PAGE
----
Essentially, this also calculates the percentage of the company that is then held, “postmoney” by the investors. For example, if the, “premoney” valuation is listed as $5M and the investors are making a $2M investment for a, “postmoney” valuation of $7M, then 28.4% of the company now belongs to the investors. As such, it is important for entrepreneurs to be mindful of the, “premoney” and, “postmoney” valuations that are spelled-out in the term sheet as it can potentially be a way for investors to dilute shares and take majority control of the board of directors.
The smaller the difference between, “premoney” and, “postmoney” valuation in the term sheet, the greater the control of the company that is maintained by the founder. So, while it may be tempting to accept a huge cash injection that would double the value of your start-up, it is important to read through the valuation language carefully, with an attorney.
Meanwhile, an investor will want to be prudent here, too…after all, you may not actually want a controlling interest in the start-up, which is what you could end up, if you undervalue the company on the term sheet. It is also worth noting that most term sheets are non-binding. This means that until everyone has actually signed the contract, either party can change the terms that are laid out.
In most term sheets, the number of board seats held by the investors, the founders, common shareholders, et al., are laid out, along with voting rights. For example, some investors choose to be silent partners, meaning that they provide a financial investment, own shares, but do not have a voice in business operations and do not have a vote on the board of directors.
Another issue that is frequently addressed in term sheets deals with shares. How many are there? Who gets how many? Is ownership vested?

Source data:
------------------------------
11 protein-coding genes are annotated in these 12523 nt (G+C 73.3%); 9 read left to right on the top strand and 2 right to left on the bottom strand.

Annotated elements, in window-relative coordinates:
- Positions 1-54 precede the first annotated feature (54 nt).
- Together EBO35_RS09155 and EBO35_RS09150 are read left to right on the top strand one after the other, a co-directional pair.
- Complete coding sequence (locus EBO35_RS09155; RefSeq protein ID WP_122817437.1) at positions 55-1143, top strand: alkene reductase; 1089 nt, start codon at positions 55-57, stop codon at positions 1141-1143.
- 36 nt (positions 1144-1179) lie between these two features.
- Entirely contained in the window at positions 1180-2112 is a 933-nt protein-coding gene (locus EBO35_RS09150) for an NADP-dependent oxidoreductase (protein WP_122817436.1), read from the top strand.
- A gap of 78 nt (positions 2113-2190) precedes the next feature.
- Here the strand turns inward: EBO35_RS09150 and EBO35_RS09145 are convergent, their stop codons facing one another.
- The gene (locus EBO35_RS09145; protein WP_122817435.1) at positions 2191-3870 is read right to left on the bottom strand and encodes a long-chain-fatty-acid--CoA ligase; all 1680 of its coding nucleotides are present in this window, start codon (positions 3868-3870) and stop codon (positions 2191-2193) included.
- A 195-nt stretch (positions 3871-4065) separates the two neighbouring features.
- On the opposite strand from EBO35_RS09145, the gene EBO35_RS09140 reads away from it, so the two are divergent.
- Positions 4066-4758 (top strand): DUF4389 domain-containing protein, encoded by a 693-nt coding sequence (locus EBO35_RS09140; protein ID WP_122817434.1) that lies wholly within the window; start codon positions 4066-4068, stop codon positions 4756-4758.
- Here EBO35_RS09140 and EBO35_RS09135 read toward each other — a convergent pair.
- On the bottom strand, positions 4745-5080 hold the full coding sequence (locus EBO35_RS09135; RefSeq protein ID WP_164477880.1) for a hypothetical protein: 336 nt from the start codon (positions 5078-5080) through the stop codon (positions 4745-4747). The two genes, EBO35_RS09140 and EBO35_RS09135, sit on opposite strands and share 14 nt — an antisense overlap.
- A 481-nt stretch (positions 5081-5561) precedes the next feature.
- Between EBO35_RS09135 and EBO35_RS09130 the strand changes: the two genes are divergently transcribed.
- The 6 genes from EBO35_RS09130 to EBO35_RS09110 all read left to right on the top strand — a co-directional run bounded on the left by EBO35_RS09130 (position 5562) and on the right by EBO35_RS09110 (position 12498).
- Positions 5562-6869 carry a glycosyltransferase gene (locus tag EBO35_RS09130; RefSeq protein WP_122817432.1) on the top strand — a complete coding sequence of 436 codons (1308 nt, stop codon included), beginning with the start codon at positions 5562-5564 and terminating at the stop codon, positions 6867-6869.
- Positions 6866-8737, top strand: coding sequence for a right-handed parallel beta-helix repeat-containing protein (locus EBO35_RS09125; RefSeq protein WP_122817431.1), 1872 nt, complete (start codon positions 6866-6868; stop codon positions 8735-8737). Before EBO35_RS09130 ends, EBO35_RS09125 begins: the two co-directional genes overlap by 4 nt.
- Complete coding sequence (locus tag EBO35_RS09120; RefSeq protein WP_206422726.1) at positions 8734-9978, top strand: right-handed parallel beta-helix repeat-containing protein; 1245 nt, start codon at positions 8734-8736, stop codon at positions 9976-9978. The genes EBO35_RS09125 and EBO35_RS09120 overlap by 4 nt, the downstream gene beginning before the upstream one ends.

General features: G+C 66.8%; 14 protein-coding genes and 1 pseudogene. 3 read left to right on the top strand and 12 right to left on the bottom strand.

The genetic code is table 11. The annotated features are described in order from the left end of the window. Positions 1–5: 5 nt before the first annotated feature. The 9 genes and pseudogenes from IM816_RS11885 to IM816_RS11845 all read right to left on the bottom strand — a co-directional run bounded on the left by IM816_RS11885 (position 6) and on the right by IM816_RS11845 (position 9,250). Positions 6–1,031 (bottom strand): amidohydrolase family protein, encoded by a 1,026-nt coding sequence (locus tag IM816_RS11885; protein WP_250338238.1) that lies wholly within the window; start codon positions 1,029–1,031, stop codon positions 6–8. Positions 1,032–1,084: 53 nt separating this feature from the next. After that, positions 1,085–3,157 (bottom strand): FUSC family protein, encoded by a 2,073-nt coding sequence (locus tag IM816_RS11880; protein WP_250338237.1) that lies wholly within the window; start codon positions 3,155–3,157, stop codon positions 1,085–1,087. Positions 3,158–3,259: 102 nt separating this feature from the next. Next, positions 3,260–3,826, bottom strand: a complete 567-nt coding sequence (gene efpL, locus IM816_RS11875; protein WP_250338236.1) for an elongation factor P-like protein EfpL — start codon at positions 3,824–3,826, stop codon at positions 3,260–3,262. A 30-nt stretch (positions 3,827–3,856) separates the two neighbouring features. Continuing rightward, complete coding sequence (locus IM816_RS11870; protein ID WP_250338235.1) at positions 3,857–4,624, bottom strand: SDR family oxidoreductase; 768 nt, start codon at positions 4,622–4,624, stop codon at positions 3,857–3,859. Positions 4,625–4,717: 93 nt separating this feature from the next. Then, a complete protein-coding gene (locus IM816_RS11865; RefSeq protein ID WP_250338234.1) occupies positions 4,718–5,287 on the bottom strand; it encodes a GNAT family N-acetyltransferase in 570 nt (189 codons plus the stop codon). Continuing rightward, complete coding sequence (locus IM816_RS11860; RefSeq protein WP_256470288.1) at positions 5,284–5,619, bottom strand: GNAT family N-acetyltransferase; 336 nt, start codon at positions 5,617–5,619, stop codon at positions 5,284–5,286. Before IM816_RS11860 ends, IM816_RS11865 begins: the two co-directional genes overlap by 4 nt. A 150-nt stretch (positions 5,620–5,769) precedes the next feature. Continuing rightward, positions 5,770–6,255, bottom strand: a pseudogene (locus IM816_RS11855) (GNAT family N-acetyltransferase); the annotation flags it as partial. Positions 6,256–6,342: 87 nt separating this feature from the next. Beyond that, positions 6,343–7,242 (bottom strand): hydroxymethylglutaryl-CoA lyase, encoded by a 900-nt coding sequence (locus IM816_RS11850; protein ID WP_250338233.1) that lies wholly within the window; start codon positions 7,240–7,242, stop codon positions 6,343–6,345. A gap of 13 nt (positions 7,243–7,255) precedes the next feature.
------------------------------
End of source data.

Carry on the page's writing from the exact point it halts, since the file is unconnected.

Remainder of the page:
The idea of vested ownership in the shares is sometimes confusing to entrepreneurs. After all, prior to bringing in investors, they own 100% of the shares. While it seems perfectly reasonable that an investor would have a certain percentage, based upon their investment, what is this line about vested shares in the term sheet? Essentially, it means that a founder has to earn their ownership shares, often over the span of a few years? Why do this? Investors see it as a way of ensuring that the founder will be sticking around for awhile, rather than take the money and run. Additionally, it never reflects well on a company when there is a high rate of turnover in leadership and the same is true for start-ups.
While the depth of the term sheet is often related to where the start-up is in it’s funding round (for example, a term sheet that is offered at the seed round will probably not be as lengthy and have the deep-dive as a term sheet that is proposed during a Series B or C round), there any number of other topics which you can more or less guarantee will be addressed. Some of these include:
While it may seem that term sheets are often geared to protecting the investor less than the entrepreneur, that should not be the case. The terms and conditions spelled out should provide a win-win for both parties involved.